Saigon House in Ho Chi Minh City (Vietnam) is a “sanctuary” where a21studio has recreated and preserved the spirit of Saigon. The construction of a home for a family with 7 children on the lot where the old Saigon House used to stand offered an opportunity for a21studio to go back to the concept of blending different materials and styles that spontaneously came to characterise the urban landscape and development of Ho Chi Minh City over the years.
As in many developing nations in Asia, Vietnam has seen its biggest city transformed from the cradle of a centuries-old civilisation to a surrogate for the western lifestyle which has nothing to do with local tradition. A21studio is a group of architects founded in 2009 which sees the urban fabric and landscape as an important heritage to be restored to the people and applies this concept to both new constructions and renovation of existing buildings.
Saigon House is located in the lively Bình Thạnh district, a rapidly changing neighbourhood which is attempting to preserve its architectural history through the transformation to modernity. This is the key to interpretation of a21studio’s project, going back to the model of the home of famous collector Vuong Hong Sen (1902-1996). Nicknamed Anh Vuong, Van Duong, and Dat Co trai, he was a great cultural authority in his city, an academic, an expert in archaeology and a well-known antiques collector. Before he died he donated his house and all his belongings (a total of 849 different antique objects) to the nation of Vietnam, in the hope that a museum would be opened in his name. The institutions have yet to take action, but the abandonment of this important Vietnamese cultural heritage site inspired a21studio to start working on its crusade to save the country’s traditions here, viewing Saigon House as a collection of objects, materials and structures reclaimed from demolished houses in the area, put together to form a myriad of different colours, styles and symbols.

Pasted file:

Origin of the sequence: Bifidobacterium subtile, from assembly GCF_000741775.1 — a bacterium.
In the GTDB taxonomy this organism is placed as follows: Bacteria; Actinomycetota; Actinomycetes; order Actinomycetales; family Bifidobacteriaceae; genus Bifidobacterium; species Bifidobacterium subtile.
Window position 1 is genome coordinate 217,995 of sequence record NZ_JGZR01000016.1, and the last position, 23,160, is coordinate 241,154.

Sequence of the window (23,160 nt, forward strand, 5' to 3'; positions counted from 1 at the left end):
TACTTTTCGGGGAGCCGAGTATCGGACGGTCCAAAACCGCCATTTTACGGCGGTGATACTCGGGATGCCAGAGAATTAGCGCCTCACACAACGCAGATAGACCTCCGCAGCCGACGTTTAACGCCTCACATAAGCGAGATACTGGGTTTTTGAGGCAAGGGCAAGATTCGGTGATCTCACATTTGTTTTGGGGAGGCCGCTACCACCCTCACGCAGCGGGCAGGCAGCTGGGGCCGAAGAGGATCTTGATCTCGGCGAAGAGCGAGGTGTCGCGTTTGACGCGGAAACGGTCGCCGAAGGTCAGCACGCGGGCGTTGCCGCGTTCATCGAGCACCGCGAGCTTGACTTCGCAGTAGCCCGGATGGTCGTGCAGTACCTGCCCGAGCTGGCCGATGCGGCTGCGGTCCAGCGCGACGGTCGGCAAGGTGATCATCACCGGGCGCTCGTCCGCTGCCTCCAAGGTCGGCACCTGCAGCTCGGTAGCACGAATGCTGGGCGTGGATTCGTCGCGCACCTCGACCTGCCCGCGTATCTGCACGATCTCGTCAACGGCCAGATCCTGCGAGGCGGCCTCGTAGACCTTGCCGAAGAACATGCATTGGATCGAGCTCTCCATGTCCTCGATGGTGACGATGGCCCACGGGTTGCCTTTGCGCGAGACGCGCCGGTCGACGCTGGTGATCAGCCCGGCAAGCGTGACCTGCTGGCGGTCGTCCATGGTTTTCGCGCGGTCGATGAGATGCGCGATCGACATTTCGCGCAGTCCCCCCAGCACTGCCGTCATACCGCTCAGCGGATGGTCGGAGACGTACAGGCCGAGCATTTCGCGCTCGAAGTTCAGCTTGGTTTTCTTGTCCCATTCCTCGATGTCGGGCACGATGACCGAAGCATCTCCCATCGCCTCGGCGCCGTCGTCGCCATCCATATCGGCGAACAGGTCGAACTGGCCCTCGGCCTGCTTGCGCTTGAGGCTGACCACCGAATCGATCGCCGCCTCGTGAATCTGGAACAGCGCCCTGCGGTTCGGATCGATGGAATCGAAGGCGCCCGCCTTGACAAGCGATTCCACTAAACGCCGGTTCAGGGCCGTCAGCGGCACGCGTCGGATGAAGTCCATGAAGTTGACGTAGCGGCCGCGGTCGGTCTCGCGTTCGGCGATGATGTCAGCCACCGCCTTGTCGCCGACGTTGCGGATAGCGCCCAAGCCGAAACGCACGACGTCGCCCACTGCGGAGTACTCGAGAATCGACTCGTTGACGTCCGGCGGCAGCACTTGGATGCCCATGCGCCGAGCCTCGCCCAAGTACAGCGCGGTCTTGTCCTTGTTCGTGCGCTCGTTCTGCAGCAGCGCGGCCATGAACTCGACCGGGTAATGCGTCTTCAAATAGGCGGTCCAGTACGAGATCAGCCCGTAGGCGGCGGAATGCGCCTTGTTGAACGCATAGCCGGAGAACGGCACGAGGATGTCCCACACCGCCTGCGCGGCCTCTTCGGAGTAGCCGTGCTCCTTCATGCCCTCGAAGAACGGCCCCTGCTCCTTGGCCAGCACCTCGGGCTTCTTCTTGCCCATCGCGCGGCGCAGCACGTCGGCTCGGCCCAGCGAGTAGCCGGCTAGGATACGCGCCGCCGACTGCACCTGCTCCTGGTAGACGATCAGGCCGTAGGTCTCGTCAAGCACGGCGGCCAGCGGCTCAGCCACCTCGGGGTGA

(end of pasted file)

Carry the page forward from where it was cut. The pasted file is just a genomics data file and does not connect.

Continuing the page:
And so the new Saigon House, with its concrete and brick frame representing a return to a construction method common in inexpensive housing in Vietnam, incorporates work by various craftspeople, such as ironmongers and carpenters, bringing back the past by literally grafting on elements reclaimed from the demolition of other homes, such as tiles, doors, windows and floors. All of them are treated like precious artworks which increase in value over the years; like Vuong Hong Sen’s collection, they are not kept in glass cases but form an integral part of the home, and in Saigon house they are introduced as elements of the structure itself.
While the wall of the building overlooking the street is tall and narrow, like the “tube houses” typical of the Bình Thạnh district, and the home loses almost all its spatial characteristics, on the inside the four levels are extended in depth with a multi-coloured inlay of adjoining spaces alluding to the stratification typical of traditional homes in the area. To make up for the absence of windows onto the outside, the roof is used as a vertical opening on the outdoors: the roof is a decorative metal grid on which indoor plants may climb, so that it will eventually be completely covered with greenery.
Client: Gia đình có 7 đứa trẻ (family with 7 kids)
Location: 2/10 Nguyễn Huy Lượng, ward 14, Bình Thạnh district, Hochiminh city (Vietnam)
Site dimension: 3x15m
building area: 135 sqm
Project Year: 2014
Structure in concrete and reclaimed materials
Photographs: Quang Tran